is a new steganography tool
by Bram Cohen
of BitTorrent fame designed to “vastly simplify the implementation of new steganographic techniques, and allow a universal decoder and encoding of multiple messages to different keys in the same file.” In particular, DissidentX allows encoding multiple plain texts into the same cover text with different keys, so called deniable encryption
posted by jeffburdges
on Jan 16, 2014 -
Karsten Nohl and a team of fellow researchers has cracked
the 64-bit encryption used in 80% of the world's GSM phones. Nohl
had previously cracked the encryption in the MIFARE
smartcard system, demonstrating
that the encryption on that device can be cracked in approximately no time whatsoever. These, of course, aren't the first gaping holes in cellphone security to come to light; indeed, lack of security
seems to be part of the design spec. Perhaps all new cellphones should be just be distributed with a deck of cards
posted by kaibutsu
on Dec 28, 2009 -
On May 13, security advisories published by Debian
revealed that, for over a year, their OpenSSL libraries have had a major flaw in their CSPRNG
, which is used by key generation
functions in many widely-used applications, which caused the "random" numbers produced to be extremely predictable. [lolcat summary] [more inside]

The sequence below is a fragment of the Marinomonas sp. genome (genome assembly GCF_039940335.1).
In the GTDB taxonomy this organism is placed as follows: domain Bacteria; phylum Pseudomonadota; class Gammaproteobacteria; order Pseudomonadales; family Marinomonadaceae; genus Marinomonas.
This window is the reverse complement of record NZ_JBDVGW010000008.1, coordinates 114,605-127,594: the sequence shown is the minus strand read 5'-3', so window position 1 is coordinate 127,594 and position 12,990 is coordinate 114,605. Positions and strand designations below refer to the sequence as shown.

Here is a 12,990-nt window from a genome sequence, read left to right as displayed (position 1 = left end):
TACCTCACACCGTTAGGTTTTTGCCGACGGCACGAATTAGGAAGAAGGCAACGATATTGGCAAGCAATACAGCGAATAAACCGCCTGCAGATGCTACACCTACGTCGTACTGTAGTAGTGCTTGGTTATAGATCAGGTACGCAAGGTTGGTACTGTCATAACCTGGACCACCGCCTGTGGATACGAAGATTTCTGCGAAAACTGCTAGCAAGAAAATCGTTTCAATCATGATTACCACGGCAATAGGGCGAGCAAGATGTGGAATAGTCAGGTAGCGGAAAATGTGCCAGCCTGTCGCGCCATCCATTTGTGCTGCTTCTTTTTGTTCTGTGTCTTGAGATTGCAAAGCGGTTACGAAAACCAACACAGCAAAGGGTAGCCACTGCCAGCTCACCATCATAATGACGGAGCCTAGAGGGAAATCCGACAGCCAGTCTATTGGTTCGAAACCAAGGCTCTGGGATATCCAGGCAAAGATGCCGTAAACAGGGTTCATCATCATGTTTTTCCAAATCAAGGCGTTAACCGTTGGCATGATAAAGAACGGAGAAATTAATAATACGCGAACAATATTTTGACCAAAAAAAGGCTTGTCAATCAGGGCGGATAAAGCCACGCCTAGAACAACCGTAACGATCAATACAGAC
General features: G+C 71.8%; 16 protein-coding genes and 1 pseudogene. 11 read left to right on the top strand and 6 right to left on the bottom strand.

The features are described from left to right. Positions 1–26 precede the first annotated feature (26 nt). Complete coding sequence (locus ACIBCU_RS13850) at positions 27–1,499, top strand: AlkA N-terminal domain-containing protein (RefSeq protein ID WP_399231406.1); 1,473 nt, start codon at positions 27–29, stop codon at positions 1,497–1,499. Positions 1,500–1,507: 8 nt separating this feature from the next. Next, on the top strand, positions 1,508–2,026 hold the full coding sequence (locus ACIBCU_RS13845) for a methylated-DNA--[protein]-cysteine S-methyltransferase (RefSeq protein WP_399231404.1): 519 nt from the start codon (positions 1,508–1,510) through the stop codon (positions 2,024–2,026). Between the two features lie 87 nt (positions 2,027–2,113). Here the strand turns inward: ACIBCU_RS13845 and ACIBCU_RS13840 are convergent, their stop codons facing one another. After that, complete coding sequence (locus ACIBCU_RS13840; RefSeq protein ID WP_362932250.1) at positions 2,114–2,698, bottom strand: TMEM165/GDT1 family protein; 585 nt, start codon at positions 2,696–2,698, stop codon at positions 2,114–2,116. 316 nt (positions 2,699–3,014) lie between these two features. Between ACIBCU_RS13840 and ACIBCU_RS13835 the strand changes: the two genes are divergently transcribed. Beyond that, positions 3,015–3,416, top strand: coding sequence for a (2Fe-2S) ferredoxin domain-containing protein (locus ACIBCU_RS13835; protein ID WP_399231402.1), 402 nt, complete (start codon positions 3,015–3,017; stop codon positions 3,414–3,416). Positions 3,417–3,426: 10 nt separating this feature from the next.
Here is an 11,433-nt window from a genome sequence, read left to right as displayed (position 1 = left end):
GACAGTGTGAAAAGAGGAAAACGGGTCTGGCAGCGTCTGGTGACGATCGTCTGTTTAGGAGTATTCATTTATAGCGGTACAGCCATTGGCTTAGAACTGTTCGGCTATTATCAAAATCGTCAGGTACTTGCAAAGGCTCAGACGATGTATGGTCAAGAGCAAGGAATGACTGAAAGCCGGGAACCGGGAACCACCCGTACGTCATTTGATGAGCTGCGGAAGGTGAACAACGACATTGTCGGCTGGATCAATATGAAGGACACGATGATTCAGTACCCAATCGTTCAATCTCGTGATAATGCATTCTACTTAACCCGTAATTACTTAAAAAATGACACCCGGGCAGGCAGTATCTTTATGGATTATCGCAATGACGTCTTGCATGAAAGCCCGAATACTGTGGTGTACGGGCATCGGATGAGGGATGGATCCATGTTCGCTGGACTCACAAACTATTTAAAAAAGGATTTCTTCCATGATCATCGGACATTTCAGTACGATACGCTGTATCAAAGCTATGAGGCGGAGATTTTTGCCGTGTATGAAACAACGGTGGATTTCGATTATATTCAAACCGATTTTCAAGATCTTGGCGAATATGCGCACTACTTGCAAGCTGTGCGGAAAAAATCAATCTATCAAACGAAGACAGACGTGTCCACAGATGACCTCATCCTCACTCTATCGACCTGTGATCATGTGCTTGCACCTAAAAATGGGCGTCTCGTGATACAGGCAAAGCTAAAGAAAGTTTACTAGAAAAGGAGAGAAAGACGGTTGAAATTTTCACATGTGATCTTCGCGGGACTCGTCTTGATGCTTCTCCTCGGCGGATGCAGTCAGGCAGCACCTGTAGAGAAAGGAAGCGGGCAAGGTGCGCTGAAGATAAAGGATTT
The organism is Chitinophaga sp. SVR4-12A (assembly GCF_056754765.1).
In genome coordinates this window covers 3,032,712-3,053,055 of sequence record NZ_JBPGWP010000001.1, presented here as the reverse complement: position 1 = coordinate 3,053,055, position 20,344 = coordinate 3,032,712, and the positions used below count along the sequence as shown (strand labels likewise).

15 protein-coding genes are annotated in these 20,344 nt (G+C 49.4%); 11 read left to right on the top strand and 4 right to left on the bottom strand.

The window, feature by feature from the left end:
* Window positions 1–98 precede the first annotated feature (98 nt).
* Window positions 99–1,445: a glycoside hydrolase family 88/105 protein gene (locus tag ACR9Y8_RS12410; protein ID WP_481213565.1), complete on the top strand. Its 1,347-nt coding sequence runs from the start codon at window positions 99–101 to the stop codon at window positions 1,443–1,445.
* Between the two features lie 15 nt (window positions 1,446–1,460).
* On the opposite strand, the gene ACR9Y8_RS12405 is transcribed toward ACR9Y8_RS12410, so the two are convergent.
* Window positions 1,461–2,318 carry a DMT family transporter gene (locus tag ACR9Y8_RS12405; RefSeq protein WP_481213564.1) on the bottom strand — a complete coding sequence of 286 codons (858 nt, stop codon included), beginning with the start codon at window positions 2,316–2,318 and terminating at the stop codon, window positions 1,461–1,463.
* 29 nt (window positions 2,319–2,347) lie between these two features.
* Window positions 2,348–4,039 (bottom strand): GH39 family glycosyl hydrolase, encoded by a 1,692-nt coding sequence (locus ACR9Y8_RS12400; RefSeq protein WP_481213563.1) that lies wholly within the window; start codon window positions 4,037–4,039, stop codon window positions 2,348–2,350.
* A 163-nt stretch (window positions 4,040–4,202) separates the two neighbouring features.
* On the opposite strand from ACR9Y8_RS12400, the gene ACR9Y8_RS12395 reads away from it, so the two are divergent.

posted by finite
on May 16, 2008 -
AES may have been broken
. The new standard in crypto, AES
, and other algorithms, appear to be vulnerable to xsl
. This is not a practical attack, yet, but if you're interested in crypto it's fascinating (and shocking) news.
posted by andrew cooke
on Sep 16, 2002 -
Crypto guru getting blamed for his software.
PGP writer Phil Zimmermann's hate mail goes a little something like this, "Phil -- I hope you can sleep at night with the blood of 5,000 people on your hands." If Phil is guilty of anything so is everyone who has ever used their credit card online, including Mr. Hate Mail.
posted by skallas
on Sep 21, 2001 -
War on Civil Liberties Watch: Usable encryption is in deep doo-doo. A new poll
finds 72% of Americans now supporting a ban on unbreakable encryption. (Apparantly breakable, and thus useless, encryption is just fine.) Besides the obvious fact that this stuff is already out there and cannot be taken back, particularly from non-US citizens who don't give a damn about our laws (such as, say, the exact people we're trying to defeat), is there any hope that the courts will find any such new laws unconstitutional?
posted by aaron
on Sep 18, 2001 -
The battle for unrestricted encryption continues.
Professor Bernstein won't rest; he's not going to let this go. More power to him and let's hope he ultimately wins. [He's challenging the US government restrictions on private encryption on free-speech grounds, and so far he's won in every court where the case has been heard. The government has been using delaying actions, and their relaxation of restrictions may partially have been in hopes he'd give up, leaving them still capable of some control. He's not going to, though. He's got blood in his eye, so to speak.]
posted by Steven Den Beste
on Jan 8, 2001 -